Preparatory work towards Independence Referendum: FOI release

Information request and response under the Freedom of Information (Scotland) Act 2002.

FOI reference: FOI/17/01418
Date received: 23 June 2017
Date responded: 12 July 2017

Information requested

'Please state what preparatory work has been completed by the Scottish government since June 8th 2017 towards the holding of a new referendum on Scottish Independence.

This might include any reports completed by the government, or meetings held by ministers on the issue of independence preparations.

Please provide a copy of these reports or the minutes of these meetings.'


A discussion took place at the meeting of the Scottish Cabinet on 20 June 2017 reflecting on the implications of the UK general election in relation to a referendum on independence. While our aim is to provide information whenever possible, in this instance we are unable to provide the minutes of that discussion because exemptions under section 29(1)(b) (Ministerial Communications) and section 30(a) (Collective Responsibility) of FOISA apply to that information. The reasons why these exemptions apply are explained below.

No other preparatory work was completed by the Scottish Government between the dates of 8 and 23 June 2017.

However, on 27 June, the First Minister made a statement to the Scottish Parliament on Scotland's future. The full text of the First Minister's speech can be found in the Parliament's Official Report

More recently, on 29 June 2017, the Scottish Government published responses to the recent consultation on a draft referendum bill, along with an independent analysis and the Scottish Government's response

Reasons for not providing information

Exemptions apply, subject to the public interest test.

Exemptions under section 29(1)(b) (Ministerial Communications) and section 30(a) (Collective Responsibility) of FOISA apply to some of the information you have requested. These exemptions recognise the need to protect the convention of collective responsibility and allow Ministers some private space for discussion.

Paragraph 2.1 of the Scottish Ministerial Code provides that "the privacy of opinions expressed and advice offered within the Government should be maintained" at all times.

The minutes of Cabinet meetings record collective discussion in the private space which Ministers need to reach agreed positions.

The weekly meeting of the Scottish Cabinet is the highest decision-making forum within the Scottish Government, and it follows that all information considered by Cabinet must be handled with great care.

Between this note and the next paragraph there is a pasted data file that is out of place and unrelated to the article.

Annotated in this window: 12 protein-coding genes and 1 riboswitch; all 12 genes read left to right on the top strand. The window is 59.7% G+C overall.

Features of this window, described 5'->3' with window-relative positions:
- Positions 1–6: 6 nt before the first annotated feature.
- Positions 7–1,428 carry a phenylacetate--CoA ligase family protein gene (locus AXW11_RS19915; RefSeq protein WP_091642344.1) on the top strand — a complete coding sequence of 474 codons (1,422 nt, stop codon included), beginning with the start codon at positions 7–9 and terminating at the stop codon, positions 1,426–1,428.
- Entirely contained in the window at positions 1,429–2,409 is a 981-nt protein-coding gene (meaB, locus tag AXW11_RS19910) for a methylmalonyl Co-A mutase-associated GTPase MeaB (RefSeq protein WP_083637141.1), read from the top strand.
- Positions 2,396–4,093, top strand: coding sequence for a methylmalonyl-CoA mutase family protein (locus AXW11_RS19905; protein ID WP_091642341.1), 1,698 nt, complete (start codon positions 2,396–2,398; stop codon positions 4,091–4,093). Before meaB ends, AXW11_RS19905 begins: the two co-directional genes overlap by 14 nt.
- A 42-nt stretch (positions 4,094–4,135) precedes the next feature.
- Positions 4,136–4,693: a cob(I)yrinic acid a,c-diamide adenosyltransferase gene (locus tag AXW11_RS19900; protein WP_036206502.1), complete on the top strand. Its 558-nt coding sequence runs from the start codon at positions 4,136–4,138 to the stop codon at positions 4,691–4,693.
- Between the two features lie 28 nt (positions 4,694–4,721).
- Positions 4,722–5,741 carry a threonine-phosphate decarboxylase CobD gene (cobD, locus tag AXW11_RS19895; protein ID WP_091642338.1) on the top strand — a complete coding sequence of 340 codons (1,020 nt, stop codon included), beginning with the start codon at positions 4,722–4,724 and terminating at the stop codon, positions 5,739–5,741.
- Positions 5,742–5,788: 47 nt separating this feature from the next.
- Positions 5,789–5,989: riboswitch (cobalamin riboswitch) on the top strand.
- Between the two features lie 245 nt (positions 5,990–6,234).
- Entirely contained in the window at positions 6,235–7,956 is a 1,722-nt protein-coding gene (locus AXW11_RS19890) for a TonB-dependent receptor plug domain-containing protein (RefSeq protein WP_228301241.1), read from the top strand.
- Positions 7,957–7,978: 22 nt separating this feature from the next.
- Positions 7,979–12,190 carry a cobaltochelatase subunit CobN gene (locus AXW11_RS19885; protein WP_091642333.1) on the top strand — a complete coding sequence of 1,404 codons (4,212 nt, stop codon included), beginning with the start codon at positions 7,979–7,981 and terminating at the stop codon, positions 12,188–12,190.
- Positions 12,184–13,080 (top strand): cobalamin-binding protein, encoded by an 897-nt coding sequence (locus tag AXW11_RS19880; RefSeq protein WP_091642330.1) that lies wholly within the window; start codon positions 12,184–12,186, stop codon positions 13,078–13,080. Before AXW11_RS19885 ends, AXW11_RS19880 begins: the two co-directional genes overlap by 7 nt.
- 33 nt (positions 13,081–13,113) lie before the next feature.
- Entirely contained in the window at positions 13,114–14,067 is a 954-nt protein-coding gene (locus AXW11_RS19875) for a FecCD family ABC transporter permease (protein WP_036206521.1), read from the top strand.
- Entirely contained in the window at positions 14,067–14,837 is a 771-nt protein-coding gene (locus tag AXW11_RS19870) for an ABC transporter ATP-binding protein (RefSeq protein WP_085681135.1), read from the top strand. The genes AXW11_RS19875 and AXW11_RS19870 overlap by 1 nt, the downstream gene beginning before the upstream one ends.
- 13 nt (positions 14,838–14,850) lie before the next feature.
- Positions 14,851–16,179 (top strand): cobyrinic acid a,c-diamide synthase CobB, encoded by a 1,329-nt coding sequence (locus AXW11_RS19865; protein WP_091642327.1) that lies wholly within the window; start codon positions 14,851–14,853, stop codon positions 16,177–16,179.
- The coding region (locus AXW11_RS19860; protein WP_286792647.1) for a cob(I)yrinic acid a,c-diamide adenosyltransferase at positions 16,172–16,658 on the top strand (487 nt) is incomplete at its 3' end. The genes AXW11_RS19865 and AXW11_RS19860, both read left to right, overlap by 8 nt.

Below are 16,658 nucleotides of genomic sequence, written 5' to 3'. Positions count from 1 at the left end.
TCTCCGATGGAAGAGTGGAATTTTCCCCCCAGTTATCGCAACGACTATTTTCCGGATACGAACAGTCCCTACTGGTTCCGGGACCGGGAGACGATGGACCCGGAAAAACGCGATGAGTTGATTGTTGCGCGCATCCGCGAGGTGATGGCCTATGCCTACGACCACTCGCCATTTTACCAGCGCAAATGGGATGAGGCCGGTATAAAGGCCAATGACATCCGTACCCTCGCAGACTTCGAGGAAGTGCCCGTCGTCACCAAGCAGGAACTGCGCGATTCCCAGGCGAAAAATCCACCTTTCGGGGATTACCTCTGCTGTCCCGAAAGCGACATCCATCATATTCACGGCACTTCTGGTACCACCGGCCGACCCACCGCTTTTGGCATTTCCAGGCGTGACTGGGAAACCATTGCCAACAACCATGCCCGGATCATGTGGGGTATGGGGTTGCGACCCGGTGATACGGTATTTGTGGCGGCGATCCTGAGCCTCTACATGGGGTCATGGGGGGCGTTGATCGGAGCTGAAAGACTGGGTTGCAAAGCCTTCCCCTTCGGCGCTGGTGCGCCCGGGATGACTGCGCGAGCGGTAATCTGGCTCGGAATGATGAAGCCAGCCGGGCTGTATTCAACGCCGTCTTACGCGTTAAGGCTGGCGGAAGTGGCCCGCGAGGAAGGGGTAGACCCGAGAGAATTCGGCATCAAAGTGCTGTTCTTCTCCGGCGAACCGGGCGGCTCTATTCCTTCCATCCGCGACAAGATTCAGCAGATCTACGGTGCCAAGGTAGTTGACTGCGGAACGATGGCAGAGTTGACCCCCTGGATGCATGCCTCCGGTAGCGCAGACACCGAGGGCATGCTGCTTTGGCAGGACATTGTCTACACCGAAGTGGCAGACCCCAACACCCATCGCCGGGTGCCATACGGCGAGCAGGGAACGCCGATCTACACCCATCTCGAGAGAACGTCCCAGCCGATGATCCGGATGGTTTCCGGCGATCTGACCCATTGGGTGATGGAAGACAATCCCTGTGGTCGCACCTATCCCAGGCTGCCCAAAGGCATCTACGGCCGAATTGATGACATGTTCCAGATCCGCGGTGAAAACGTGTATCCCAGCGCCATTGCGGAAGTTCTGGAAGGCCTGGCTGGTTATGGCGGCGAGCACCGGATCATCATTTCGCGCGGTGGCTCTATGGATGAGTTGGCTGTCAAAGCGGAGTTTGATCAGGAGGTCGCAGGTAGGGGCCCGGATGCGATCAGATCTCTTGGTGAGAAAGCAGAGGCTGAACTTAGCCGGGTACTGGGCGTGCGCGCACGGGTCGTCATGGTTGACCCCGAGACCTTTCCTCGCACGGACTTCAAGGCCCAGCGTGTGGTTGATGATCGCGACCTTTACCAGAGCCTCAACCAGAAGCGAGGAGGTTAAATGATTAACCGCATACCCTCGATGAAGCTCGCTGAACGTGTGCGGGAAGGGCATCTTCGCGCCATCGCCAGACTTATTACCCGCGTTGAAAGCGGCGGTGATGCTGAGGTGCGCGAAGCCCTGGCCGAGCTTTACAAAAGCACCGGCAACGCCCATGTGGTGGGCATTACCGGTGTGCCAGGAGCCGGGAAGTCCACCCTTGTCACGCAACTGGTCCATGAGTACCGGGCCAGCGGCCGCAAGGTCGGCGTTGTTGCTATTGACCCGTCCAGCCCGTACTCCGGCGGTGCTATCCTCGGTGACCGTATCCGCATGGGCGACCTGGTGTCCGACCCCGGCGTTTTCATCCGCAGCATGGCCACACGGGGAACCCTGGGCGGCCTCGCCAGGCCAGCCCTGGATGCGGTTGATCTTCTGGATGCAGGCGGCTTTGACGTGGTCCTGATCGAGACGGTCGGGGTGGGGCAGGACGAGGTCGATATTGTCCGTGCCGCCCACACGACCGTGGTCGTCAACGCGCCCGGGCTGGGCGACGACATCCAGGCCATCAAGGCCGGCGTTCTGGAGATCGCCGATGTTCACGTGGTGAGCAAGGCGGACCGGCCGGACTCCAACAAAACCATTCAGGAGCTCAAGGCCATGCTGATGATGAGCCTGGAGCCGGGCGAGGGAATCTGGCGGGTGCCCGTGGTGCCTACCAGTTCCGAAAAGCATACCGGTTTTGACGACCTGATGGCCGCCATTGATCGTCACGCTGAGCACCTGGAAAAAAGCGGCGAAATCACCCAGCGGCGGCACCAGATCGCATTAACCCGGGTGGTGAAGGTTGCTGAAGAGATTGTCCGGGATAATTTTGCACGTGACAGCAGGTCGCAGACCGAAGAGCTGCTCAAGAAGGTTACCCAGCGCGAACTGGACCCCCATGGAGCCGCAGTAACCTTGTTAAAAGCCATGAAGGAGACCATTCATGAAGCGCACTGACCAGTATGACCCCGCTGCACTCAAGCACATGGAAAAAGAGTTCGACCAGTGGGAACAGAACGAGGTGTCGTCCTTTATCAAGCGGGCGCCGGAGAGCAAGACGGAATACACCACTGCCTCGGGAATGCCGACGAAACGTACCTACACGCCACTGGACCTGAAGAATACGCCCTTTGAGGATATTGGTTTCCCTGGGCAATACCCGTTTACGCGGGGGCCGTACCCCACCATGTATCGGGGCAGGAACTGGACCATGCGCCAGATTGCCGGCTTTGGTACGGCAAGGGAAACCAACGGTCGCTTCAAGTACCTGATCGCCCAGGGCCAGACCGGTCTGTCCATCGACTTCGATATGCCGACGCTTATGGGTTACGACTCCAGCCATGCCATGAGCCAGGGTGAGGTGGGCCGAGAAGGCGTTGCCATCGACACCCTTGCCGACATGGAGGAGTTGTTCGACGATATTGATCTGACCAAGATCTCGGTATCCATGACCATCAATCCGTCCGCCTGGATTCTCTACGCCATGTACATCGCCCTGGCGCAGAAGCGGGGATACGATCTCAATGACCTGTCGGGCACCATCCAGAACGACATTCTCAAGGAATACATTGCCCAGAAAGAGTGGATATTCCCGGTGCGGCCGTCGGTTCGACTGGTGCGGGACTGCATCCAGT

Properly functioning Cabinet processes are generally recognised to be of vital public interest: Cabinet government is based on the principle of collective responsibility, which the Scottish Ministerial Code, and the UK Ministerial Code, define in the following terms:

"The principle of collective responsibility requires that Ministers should be able to express their views frankly in the expectation that they can argue freely in private while maintaining a united front when decisions have been reached. This in turn requires that the privacy of opinions expressed and advice offered within the Government should be maintained. The internal processes through which a Government decision has been made should not normally be disclosed." (Scottish Ministerial Code, 2016 edition, paragraphs 2.1 and 2.4)

The exemptions under sections 29(1)(b) and 30(a) of FOISA are subject to the 'public interest test'. Therefore, taking account of all the circumstances of this case, we have considered if the public interest in disclosing the information outweighs the public interest in applying the exemptions. We have found that, on balance, the public interest lies in favour of upholding the exemptions. We recognise that there is a public interest in disclosing information as part of open, transparent and accountable government, and to inform public debate. However, there is a greater public interest in maintaining collective responsibility and in allowing Ministers a private space within which policy positions can be explored and refined, until the Government as a whole can reach a decision that is sound and likely to be effective. This private thinking space also allows for all options to be properly considered, so that good policy decisions can be taken. Premature disclosure is likely to undermine the full and frank discussion of issues both between Ministers, which in turn will undermine the quality of the policy- and decision-making processes, which would not be in the public interest.

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Please quote the FOI reference

Central Enquiry Unit
Phone: 0300 244 4000

The Scottish Government
St Andrew's House
Regent Road

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